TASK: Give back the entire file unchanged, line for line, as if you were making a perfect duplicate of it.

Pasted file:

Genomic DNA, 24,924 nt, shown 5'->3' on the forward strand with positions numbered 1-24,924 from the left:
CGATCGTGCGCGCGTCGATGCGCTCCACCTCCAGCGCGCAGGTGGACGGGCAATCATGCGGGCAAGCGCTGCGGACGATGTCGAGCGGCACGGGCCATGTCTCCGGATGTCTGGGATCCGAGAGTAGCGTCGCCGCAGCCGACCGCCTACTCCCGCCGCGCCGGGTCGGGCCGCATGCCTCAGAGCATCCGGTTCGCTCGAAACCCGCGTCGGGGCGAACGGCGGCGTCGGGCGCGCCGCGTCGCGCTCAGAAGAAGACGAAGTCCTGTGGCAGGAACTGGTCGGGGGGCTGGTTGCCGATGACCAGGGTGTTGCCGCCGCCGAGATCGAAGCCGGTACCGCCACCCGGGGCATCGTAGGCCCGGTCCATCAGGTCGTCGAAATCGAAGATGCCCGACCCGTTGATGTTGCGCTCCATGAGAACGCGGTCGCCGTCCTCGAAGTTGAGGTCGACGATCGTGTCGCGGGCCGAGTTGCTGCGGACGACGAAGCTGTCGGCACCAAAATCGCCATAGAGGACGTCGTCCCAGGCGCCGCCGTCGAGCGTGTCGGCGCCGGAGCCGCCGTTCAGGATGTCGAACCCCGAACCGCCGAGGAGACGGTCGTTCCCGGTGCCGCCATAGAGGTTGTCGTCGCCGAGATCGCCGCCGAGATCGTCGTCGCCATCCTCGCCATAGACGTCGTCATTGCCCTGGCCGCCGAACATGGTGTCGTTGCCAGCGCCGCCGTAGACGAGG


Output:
Genomic DNA, 24,924 nt, shown 5'->3' on the forward strand with positions numbered 1-24,924 from the left:
CGATCGTGCGCGCGTCGATGCGCTCCACCTCCAGCGCGCAGGTGGACGGGCAATCATGCGGGCAAGCGCTGCGGACGATGTCGAGCGGCACGGGCCATGTCTCCGGATGTCTGGGATCCGAGAGTAGCGTCGCCGCAGCCGACCGCCTACTCCCGCCGCGCCGGGTCGGGCCGCATGCCTCAGAGCATCCGGTTCGCTCGAAACCCGCGTCGGGGCGAACGGCGGCGTCGGGCGCGCCGCGTCGCGCTCAGAAGAAGACGAAGTCCTGTGGCAGGAACTGGTCGGGGGGCTGGTTGCCGATGACCAGGGTGTTGCCGCCGCCGAGATCGAAGCCGGTACCGCCACCCGGGGCATCGTAGGCCCGGTCCATCAGGTCGTCGAAATCGAAGATGCCCGACCCGTTGATGTTGCGCTCCATGAGAACGCGGTCGCCGTCCTCGAAGTTGAGGTCGACGATCGTGTCGCGGGCCGAGTTGCTGCGGACGACGAAGCTGTCGGCACCAAAATCGCCATAGAGGACGTCGTCCCAGGCGCCGCCGTCGAGCGTGTCGGCGCCGGAGCCGCCGTTCAGGATGTCGAACCCCGAACCGCCGAGGAGACGGTCGTTCCCGGTGCCGCCATAGAGGTTGTCGTCGCCGAGATCGCCGCCGAGATCGTCGTCGCCATCCTCGCCATAGACGTCGTCATTGCCCTGGCCGCCGAACATGGTGTCGTTGCCAGCGCCGCCGTAGACGAGG